Why I Write Vol. 4: The Right to Take Up Space
In this series, "Why I Write," members of the Grub community share what compels them to put words onto paper day after day. In this edition, instructor Judah Leblang talks about reclaiming his past through writing. Judah will be teaching Jumpstart Your Nonfiction this fall.
I jokingly tell my students, if and when they ask me about my writing practice, that I write under two conditions: when I have a firm (non-negotiable) deadline, and when the pain of not writing surpasses the pain of doing so. In other words, in my fifteen years of writing professionally, I’ve discovered that for me, a) writing is difficult on both physical and emotional levels, and b) there are no shortcuts.
Physically, I find it hard to sit for long periods of time. (I realize this is a lame excuse; Hemingway famously wrote standing up). My middle-aged body folds in upon itself, until I feel like one large, unwieldy knot. Emotionally, rooting around in the detritus of my past, which includes major and minor depressions, a series of childhood accidents, and loads of family dysfunction, is not my idea of a good time. And yet, as a nonfiction writer, such is my lot.
At the yoga center where I lived in the early 1990’s, I heard the expression, “the only way out is through.” I’ve learned that I have to sit with the discomfort of exploring painful incidents in my past, in order to discover some nuggets of life experience that I can shape, craft, and polish into stories that might engage potential readers. To paraphrase Flannery O’Connor, anyone who survived childhood has enough material to last a lifetime, and as writers, we can reclaim those stories, and own the narrative.
During my childhood in suburban Cleveland, Ohio, growing up in an insular Jewish community, I often felt invisible. In recent years, I’ve found that writing has become a way of healing, a way of forgiving the boy I was for his timidity, his fear, his loneliness and sense of difference. Today, in my fifties, I no longer hide my gayness, am no longer ashamed of my difference, which has been normalized by living my life openly.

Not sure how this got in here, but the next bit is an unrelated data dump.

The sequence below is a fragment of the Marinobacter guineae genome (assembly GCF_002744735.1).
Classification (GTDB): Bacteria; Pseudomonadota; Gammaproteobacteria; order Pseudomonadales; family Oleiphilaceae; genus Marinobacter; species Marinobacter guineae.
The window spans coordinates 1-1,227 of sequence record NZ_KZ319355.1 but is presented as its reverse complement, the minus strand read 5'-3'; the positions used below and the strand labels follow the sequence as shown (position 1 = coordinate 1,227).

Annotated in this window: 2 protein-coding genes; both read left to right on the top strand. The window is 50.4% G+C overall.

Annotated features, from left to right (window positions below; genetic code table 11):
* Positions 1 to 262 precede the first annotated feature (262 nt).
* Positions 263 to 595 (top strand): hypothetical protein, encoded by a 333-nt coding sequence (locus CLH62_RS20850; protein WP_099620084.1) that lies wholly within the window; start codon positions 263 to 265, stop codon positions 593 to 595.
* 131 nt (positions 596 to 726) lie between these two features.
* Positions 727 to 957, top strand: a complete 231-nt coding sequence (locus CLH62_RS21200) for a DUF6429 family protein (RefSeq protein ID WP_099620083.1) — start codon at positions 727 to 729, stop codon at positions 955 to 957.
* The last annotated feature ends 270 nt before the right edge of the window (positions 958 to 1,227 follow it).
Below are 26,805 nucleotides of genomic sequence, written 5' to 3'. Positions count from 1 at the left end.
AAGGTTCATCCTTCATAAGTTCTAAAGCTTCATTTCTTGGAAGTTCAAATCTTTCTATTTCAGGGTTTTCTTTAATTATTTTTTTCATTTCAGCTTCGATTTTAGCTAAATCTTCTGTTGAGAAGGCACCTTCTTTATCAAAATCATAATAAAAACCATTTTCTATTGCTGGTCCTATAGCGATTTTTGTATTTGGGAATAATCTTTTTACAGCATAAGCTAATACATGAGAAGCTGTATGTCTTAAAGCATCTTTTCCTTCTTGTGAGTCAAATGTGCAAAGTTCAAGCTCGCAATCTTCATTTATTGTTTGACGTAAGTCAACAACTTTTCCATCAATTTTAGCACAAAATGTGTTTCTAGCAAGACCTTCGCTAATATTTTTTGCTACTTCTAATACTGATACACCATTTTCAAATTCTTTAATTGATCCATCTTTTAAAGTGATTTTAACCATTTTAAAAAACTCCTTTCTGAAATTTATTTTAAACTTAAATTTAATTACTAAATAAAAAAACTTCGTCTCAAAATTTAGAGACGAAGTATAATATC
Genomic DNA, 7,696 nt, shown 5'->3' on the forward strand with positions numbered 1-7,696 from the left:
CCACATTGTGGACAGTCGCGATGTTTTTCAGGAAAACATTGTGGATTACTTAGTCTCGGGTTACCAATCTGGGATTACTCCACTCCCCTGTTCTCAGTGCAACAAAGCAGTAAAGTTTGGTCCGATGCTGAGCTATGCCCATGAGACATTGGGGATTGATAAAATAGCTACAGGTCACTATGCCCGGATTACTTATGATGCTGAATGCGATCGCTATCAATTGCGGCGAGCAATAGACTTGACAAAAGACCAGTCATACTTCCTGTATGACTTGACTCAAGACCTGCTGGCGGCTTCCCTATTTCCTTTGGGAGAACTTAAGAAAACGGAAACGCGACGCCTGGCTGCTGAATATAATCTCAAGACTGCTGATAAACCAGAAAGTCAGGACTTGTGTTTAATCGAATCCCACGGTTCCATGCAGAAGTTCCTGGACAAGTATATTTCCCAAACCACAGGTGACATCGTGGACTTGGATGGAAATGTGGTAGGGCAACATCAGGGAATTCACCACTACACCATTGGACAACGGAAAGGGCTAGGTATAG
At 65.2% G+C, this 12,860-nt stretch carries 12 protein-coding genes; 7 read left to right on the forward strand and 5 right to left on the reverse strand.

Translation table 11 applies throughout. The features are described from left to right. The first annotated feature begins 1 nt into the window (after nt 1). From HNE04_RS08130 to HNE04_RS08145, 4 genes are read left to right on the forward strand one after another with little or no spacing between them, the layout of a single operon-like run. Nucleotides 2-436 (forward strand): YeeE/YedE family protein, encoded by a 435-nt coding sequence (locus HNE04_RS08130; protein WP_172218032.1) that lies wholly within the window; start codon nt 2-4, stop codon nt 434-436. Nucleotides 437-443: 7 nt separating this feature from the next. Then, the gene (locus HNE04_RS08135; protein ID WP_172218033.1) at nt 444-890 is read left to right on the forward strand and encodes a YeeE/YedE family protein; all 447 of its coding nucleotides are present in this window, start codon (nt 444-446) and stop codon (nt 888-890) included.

As a boy, I became conscious of the world around me, trying to avoid antagonizing my high-strung, stressed-out parents and my older brother, who was engaged in an ongoing war of wills with my folks. I observed them, as I observed the popular boys at school, the jocks and student-athletes, who wore their white and gold letterman’s jackets, strutting down the hallways of Beachwood High as they passed me, unnoticed in the shadows.
It is only when I went back, in mind if not in body, to the world I inhabited in the 1960s and ’70s, that I found those nuggets among the rubble: the sweetness of my Hungarian grandmother and our excursions to downtown Cleveland; Sunday afternoons with my Dad at Lakefront Stadium watching the Cleveland Browns along with 85,000 other screaming fans; Saturdays with my grandfather Cohen at his old drugstore down in the city, where he let me man the front counter and sell candy and cigarettes to the old folks who streamed into the store from the dusty streets, the air scented with ash from the nearby steel mills.
In other words, it was only by writing about my experiences, which included my isolation and sense of difference, that enabled me to connect with other people, to come out of hiding. Back at the yoga ashram, one of my best friends told me, “You have the right to take up space,” and through the writing and storytelling I practice in my life today, I do just that.
Judah Leblang is a Boston-based writer, teacher and storyteller. His radio essays have appeared on almost 200 NPR and ABC-network stations around the US, and on several college and community radio stations. His column, "Life in the Slow Lane," appears regularly in Bay Windows, a Boston-area newspaper. The second edition of his memoir, "Finding My Place: One Man's Journey from Cleveland to Boston and Beyond," was published in 2013.See other articles by Judah Leblang